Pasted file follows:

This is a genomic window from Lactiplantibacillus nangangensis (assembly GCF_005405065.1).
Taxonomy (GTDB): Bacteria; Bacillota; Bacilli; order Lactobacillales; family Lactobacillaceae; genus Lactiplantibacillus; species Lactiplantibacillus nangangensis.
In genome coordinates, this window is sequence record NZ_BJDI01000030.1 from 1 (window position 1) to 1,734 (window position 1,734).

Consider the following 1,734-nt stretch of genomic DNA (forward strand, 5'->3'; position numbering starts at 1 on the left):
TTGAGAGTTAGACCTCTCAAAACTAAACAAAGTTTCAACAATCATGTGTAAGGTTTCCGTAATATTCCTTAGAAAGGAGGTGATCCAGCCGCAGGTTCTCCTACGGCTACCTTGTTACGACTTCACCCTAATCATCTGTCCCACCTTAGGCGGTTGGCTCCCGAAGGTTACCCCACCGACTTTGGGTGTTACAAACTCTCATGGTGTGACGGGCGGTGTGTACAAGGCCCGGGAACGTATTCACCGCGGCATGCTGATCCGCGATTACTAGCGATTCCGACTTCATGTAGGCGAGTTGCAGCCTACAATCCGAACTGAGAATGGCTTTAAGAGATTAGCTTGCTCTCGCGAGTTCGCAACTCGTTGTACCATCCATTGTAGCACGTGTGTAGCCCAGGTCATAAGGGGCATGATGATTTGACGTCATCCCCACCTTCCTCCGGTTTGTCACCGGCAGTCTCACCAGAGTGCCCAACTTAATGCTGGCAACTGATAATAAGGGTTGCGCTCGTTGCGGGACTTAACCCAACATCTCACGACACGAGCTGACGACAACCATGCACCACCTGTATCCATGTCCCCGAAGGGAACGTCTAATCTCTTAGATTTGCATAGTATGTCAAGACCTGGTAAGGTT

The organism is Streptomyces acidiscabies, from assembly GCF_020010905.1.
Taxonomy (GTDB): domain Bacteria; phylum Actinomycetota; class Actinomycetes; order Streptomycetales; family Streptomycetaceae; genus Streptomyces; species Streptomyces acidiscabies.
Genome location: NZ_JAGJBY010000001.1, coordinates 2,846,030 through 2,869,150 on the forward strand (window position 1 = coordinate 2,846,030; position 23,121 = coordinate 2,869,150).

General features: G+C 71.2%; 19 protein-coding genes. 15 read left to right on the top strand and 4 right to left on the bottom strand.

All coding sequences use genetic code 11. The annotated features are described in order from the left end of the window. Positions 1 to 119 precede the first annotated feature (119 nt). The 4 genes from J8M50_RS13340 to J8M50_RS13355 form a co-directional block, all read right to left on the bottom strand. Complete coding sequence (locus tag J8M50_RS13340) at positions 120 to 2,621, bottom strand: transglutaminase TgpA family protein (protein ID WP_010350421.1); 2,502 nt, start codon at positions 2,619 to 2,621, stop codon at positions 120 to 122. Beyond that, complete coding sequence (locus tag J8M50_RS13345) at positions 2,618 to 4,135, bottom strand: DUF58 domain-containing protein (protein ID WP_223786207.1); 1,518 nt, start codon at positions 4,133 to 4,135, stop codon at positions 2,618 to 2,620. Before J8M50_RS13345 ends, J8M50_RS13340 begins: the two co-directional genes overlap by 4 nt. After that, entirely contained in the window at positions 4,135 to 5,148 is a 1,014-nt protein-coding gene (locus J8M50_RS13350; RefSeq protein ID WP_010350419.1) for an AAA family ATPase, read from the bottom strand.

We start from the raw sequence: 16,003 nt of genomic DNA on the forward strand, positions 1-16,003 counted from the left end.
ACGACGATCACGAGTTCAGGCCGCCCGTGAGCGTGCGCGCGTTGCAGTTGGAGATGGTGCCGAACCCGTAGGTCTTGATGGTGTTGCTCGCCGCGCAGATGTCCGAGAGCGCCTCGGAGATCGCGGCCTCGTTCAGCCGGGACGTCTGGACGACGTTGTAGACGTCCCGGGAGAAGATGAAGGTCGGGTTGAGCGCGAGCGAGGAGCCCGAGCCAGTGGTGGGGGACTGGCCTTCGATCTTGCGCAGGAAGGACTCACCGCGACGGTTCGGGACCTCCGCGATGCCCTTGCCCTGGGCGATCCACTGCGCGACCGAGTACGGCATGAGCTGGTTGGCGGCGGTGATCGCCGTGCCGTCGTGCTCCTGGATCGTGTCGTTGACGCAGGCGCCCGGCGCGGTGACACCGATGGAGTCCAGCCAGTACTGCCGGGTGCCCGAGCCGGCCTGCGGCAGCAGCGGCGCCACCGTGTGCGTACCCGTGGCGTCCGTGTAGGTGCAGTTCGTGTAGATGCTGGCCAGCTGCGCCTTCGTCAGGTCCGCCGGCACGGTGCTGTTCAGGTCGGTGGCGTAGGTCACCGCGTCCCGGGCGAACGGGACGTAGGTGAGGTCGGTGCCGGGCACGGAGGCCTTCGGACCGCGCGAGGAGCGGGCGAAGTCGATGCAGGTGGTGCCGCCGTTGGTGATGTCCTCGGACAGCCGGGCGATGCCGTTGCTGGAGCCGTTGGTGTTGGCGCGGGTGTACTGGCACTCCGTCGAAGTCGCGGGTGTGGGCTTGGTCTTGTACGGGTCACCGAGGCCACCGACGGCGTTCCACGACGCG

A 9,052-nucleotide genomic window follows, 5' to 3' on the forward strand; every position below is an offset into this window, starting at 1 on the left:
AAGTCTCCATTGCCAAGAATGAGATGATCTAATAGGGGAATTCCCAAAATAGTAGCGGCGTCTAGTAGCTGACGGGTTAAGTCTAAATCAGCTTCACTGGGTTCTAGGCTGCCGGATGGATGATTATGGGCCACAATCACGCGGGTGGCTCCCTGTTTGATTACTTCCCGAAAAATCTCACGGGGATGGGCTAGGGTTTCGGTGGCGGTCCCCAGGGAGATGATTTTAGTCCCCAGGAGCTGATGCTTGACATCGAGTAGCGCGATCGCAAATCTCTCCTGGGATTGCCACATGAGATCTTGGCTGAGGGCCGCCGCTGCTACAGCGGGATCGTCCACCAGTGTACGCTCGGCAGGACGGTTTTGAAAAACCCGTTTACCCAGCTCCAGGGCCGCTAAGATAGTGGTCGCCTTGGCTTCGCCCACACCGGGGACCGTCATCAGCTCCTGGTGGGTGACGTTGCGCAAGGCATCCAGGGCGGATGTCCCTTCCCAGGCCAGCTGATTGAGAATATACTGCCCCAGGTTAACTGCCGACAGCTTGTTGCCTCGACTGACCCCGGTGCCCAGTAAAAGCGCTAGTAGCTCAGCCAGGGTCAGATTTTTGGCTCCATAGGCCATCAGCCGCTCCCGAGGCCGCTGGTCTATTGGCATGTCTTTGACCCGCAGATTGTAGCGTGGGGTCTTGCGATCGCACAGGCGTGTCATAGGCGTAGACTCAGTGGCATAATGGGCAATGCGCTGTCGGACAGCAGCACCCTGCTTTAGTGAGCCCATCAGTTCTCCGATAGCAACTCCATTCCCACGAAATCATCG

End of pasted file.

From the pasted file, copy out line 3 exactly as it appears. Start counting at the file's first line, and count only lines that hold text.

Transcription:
In genome coordinates, this window is sequence record NZ_BJDI01000030.1 from 1 (window position 1) to 1,734 (window position 1,734).